Girls with anorexia nervosa as young adults. Self-reported and parent-reported emotional and behavioural problems comapred with siblings
Halvorsen, I., Andersen, A. & Heyerdahl, S. (2005). Girls with anorexia nervosa as young adults. Self-reported and parent-reported emotional and behavioural problems comapred with siblings. European Child and Adolescent Psychiatry,14. (s.397-406).
This follow-up study had three objectives
1) to investigate emotional and behavioural problems, adaptive functioning and substance use in former anorexia nervosa (AN) patients compared with siblings,
2) to compare information obtained from different informants and
3) to compare questionnaire with interview results.
Fifty (of 55) female AN-patients, representative for AN-patients under 18 years referred to county health services, were assessed mean 8.8 years after treatment start with the Young Adult Self-Report and the Young Adult Behaviour Checklist (mean age 23.1 years). Forty-eight patients, 25 siblings, 33 mothers and 27 fathers participated in the questionnaire study.
Although 41/50 (82%) had recovered from their eating disorder, the former AN-patients had substantially more self-reported and parent-reported problems than their siblings, particularly with regard to Internalising Problems and on the Anxious/Depressed syndrome scale. Cross-informant agreement between the parents and between parents and patients was high, but low between parents and siblings. The patients with psychiatric diagnoses at follow-up had substantially higher problem scores than those without diagnoses both on the self-report and the parent-report, supporting the validity of the questionnaires. In conclusion, the self- and parent-reports showed a high level of Internalising Problems and were useful instruments in the assessment of former AN-patients.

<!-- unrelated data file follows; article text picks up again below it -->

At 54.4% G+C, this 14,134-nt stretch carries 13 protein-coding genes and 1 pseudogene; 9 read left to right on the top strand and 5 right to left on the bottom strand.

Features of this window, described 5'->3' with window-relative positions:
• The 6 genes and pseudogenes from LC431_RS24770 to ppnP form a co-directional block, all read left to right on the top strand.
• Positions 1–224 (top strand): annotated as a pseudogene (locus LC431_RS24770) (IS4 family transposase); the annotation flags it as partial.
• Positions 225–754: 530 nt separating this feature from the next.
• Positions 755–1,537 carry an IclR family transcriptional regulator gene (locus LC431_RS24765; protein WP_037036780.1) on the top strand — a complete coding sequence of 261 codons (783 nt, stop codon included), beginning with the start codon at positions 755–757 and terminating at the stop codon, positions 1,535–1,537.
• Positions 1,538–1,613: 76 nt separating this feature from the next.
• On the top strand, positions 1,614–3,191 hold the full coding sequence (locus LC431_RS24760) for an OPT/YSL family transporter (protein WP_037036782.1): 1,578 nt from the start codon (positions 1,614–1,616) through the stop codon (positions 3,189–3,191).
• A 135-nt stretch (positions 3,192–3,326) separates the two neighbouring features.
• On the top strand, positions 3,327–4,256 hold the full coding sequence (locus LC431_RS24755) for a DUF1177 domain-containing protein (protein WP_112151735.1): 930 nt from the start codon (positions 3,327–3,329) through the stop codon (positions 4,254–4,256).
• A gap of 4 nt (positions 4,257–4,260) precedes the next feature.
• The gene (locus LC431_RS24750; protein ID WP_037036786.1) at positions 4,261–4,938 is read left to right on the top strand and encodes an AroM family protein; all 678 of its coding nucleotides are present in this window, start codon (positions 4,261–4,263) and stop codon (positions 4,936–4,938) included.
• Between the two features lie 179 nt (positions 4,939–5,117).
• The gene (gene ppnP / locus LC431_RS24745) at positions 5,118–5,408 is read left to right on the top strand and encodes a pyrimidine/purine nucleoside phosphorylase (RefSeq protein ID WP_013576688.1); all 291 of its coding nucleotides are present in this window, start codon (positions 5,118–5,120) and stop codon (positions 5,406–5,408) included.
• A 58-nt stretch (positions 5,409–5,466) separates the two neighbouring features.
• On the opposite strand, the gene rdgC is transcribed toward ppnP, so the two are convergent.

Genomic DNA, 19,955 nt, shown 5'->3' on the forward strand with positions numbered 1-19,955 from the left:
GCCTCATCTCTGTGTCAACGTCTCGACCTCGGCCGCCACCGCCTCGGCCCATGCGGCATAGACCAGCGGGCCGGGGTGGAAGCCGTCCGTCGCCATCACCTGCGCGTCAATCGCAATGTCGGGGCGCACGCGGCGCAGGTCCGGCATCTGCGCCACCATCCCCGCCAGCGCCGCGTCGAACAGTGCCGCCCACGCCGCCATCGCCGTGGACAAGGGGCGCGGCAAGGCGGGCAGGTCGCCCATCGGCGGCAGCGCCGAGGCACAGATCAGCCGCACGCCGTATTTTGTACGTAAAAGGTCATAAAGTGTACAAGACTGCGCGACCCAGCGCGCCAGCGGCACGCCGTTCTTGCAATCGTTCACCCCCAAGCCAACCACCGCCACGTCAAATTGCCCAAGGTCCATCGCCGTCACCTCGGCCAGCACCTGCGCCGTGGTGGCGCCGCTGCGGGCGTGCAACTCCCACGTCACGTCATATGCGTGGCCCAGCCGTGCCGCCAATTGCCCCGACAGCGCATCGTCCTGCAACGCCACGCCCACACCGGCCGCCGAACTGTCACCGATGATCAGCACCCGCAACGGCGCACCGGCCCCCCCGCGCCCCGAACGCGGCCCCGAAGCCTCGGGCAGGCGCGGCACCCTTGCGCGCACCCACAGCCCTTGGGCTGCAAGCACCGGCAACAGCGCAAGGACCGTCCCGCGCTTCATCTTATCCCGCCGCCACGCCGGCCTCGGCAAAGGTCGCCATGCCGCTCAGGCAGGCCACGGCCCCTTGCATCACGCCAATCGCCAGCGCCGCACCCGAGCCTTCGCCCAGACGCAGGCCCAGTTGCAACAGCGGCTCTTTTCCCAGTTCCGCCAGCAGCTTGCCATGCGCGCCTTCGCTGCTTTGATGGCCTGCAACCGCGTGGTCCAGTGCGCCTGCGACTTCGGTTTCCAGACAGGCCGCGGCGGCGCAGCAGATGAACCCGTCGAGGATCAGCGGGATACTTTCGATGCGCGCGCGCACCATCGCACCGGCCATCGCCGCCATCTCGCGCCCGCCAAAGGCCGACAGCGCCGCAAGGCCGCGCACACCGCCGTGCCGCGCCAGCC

Sist oppdatert: 06/27/2012